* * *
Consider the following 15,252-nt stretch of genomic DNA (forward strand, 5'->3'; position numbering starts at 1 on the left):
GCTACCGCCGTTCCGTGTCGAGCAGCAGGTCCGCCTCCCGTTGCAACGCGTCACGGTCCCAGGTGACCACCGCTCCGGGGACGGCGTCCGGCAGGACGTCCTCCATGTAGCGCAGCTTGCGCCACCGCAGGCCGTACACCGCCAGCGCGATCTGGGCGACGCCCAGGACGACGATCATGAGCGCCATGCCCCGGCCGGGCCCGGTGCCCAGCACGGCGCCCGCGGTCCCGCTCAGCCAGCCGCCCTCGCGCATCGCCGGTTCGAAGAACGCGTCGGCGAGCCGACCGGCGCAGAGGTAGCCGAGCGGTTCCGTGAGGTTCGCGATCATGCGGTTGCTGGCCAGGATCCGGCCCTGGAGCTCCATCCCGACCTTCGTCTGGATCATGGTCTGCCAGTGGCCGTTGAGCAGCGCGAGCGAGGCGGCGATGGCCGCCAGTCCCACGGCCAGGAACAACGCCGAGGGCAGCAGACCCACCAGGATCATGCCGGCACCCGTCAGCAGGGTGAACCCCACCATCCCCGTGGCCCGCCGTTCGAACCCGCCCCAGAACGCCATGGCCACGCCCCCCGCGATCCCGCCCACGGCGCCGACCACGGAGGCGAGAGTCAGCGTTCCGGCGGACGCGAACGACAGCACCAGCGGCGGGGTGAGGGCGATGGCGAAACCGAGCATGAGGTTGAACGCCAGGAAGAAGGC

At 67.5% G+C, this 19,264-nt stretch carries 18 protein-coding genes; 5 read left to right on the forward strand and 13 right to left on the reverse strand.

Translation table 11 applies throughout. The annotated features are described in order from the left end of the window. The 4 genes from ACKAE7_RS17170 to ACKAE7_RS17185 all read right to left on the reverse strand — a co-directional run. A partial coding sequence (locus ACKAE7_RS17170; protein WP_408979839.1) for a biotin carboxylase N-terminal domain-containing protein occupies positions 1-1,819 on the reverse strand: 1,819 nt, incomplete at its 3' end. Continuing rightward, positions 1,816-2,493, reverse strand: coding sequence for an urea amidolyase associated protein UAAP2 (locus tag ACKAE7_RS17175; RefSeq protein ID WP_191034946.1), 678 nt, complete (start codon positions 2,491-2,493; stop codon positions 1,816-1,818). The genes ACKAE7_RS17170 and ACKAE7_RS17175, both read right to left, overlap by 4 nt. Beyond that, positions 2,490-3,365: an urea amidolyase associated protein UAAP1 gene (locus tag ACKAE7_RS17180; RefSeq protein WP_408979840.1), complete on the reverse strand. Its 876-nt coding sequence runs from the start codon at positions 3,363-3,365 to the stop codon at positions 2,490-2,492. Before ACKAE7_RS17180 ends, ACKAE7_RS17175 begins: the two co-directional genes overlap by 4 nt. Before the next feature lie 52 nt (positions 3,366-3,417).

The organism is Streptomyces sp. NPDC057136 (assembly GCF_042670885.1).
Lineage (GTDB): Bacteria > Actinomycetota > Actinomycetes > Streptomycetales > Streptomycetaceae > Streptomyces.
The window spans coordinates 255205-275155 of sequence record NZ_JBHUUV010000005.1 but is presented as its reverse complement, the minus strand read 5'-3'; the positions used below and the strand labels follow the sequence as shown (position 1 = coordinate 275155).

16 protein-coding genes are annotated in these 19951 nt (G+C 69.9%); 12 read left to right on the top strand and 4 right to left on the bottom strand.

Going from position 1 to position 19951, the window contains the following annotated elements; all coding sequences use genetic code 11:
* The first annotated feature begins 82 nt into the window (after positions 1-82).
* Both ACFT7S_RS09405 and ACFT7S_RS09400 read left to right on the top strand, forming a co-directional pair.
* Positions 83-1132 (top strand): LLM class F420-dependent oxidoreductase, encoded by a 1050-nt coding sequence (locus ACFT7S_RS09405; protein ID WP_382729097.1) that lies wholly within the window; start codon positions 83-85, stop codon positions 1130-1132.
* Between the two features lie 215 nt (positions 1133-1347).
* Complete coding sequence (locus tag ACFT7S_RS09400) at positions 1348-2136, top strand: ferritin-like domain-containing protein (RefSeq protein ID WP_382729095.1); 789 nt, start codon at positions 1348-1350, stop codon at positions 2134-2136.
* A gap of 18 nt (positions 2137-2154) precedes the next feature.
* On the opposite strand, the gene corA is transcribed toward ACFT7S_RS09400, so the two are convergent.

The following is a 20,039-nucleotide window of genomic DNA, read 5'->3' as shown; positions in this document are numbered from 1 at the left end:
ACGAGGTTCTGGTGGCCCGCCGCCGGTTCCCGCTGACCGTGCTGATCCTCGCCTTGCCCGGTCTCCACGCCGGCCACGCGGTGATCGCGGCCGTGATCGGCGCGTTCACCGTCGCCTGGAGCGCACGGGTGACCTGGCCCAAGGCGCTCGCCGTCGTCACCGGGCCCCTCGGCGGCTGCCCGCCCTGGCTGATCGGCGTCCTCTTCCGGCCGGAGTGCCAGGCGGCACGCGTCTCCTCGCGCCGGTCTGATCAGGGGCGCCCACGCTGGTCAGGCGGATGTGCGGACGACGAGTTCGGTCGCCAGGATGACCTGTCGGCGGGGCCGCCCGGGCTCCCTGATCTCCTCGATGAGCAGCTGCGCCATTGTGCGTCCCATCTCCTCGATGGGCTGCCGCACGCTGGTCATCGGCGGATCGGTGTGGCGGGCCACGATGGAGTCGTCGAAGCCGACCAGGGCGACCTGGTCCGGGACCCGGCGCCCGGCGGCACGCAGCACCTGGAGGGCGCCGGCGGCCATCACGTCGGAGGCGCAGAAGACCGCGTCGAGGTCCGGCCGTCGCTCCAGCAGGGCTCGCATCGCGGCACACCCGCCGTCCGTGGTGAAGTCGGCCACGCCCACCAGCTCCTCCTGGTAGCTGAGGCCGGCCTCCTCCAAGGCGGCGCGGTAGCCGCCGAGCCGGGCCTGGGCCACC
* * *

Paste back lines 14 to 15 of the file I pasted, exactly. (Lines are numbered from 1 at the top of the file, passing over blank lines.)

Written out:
* Complete coding sequence (locus tag ACFT7S_RS09400) at positions 1348-2136, top strand: ferritin-like domain-containing protein (RefSeq protein ID WP_382729095.1); 789 nt, start codon at positions 1348-1350, stop codon at positions 2134-2136.
* A gap of 18 nt (positions 2137-2154) precedes the next feature.